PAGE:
Sadly though, all good things must come to an end and the great wrestling match between these two comes off the rails as some classic TNA overbooking rears its ugly head. Jeff Jarret’s guitar and Tito Ortiz start to become more and more prominent throughout the final stretch. AJ makes a big comeback and stops selling the leg during all his springboard and other moves, making the great middle portion of the match somewhat meaningless. The two go back and forth, using each other’s finishing moves (the Styles Clash and The Stroke) for what should be big kicks outs – but they really feel built to particularly well or earned. We get a Monty Brown run in and more Tito BS. Eventually Ortiz provides some HARD JUSTICE and lays out Jarrett with a punch, letting Styles hit the Spiral Tap off the top rope for the win. The announcers say it’s the first time AJ has used the move in two years, which would have been a cool story if they had actually been telling it during the match – but they weren’t.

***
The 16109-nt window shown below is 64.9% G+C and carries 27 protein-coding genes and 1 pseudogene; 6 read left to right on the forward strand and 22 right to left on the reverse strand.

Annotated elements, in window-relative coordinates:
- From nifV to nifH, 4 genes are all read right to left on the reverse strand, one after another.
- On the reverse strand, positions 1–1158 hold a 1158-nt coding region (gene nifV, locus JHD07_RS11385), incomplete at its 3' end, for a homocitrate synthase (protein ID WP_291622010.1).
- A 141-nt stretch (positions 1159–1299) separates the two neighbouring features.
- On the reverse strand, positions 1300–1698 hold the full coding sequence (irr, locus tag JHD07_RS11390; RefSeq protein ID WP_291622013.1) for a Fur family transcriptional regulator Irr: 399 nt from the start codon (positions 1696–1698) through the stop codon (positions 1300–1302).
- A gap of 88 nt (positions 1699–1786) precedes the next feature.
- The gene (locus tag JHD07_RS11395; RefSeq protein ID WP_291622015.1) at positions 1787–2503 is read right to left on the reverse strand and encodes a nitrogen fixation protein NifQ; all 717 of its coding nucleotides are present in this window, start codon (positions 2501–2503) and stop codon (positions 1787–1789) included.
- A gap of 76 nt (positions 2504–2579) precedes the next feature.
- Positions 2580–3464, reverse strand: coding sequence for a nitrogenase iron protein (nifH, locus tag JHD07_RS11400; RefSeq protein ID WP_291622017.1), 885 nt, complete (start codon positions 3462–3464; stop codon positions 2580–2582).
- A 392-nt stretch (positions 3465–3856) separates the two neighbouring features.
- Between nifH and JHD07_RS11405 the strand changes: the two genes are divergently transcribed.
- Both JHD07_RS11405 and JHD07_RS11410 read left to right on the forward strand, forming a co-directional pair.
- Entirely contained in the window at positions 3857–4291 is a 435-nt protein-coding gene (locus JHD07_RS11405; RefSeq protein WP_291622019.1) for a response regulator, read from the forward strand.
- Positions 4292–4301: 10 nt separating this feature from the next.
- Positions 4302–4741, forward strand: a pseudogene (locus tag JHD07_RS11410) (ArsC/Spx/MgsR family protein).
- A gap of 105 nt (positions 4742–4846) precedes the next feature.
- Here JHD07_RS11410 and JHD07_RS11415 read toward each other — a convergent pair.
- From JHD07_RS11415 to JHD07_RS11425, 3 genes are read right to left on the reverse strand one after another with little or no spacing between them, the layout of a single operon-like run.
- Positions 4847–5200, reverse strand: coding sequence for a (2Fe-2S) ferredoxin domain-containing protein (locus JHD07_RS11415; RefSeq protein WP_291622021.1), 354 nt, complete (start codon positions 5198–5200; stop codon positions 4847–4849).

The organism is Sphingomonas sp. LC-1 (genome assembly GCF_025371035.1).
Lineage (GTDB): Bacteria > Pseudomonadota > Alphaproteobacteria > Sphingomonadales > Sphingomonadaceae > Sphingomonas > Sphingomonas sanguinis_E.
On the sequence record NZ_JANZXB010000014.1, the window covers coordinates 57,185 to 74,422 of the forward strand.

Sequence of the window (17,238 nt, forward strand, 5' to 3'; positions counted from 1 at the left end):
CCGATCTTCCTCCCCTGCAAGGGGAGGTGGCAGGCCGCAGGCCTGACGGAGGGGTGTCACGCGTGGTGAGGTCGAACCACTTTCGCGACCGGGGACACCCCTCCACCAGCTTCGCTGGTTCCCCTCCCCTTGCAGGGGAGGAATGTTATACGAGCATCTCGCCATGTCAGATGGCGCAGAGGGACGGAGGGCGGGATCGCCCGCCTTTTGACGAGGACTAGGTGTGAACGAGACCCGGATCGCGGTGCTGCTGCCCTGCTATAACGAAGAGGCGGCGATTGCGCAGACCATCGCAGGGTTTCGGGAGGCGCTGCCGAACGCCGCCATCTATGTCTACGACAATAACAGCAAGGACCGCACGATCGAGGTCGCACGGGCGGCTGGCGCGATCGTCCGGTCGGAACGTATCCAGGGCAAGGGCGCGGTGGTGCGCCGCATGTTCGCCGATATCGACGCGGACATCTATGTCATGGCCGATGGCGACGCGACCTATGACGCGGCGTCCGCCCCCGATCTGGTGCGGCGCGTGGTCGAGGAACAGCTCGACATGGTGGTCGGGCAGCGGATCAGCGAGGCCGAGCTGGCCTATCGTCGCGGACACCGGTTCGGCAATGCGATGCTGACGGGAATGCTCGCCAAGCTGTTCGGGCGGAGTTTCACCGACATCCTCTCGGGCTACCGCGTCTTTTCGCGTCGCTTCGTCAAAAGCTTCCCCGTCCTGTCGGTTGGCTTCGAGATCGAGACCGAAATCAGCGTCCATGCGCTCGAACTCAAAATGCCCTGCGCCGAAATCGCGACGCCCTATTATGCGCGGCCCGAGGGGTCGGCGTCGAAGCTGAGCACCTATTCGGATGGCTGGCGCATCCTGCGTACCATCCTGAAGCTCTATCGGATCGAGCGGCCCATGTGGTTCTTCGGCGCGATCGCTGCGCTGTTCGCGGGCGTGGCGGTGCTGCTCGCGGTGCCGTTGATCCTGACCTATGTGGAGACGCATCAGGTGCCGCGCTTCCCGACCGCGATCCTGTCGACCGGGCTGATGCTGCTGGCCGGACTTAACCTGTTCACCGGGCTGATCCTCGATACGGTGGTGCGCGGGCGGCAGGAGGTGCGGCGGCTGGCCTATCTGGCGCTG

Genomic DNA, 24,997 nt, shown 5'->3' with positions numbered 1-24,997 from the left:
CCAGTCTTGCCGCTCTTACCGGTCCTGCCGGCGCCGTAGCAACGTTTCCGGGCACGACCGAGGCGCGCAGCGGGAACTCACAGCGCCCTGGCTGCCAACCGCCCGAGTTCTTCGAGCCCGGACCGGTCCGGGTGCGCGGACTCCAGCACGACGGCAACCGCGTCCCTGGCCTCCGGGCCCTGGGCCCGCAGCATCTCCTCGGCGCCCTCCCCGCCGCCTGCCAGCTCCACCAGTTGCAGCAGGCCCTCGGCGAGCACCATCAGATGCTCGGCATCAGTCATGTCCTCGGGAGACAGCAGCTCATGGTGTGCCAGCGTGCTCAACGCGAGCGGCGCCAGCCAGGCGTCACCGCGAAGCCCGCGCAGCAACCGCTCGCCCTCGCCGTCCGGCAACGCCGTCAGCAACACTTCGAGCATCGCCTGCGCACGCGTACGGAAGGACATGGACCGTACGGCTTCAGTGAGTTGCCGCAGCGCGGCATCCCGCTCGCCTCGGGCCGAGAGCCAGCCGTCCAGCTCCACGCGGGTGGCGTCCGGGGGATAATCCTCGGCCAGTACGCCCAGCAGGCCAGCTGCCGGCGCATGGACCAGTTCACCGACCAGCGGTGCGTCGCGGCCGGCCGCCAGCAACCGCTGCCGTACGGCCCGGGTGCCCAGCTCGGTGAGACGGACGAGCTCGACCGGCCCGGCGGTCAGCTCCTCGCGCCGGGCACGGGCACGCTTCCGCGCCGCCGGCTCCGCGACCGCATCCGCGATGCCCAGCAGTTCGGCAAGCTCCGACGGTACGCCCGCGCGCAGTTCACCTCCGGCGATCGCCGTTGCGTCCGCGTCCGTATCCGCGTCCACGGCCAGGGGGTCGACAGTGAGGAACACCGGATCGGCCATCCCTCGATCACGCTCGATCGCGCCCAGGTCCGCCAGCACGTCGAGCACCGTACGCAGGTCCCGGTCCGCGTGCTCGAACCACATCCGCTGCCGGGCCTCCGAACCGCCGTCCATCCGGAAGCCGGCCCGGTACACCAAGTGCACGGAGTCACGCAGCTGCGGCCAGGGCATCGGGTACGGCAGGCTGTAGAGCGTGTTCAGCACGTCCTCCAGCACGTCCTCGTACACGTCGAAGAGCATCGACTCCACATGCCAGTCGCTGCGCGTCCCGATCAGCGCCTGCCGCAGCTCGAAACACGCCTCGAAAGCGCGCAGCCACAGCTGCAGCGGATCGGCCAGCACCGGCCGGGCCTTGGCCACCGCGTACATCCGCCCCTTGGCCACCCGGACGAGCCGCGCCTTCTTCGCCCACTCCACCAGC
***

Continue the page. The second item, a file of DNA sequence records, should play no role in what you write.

So overall a good match – a great middle portion of actual wrestling bogged down by too much-overbooked BS at the beginning and end. They were obviously going for the Tyson-Austin-HBK at Wrestlemania 14 angle, but like so much with TNA they just came off like a cheap WWE knockoff rather than doing their own thing.
Ok, so now it’s time to open the gift. Much like a Hallmark Christmas movie, I came into this with pre-conceived notions that it would be pretty bad and cliched. Also, like many people who are made to watch Lifetime Christmas movies by a significant other, this match was chosen for me – it wasn’t my idea to watch it. It featured an older actor who was never a huge star but was recognizable enough, along with a hot new star on the rise. In order to pop ratings a little bit, they brought in a semi-famous athlete as well who shows up for the opening scene and then just kind of disappears.
For the first portion, I am rolling my eyes. This has all the tropes and bad acting that I am expecting. Celebrity cameos and B-list leading men with an easily predictable plot. But, like a lot of these Holiday movies, as it goes along I start to suspend my disbelief and I get into it. It turns out this old actor is actually pretty good when given a leading role. He’s got some chops and is pretty charming. This new guy they got – he’s got potential and has pretty good chemistry with the older star. The story is nothing new or groundbreaking – but it doesn’t matter, it’s a classic and its being well told.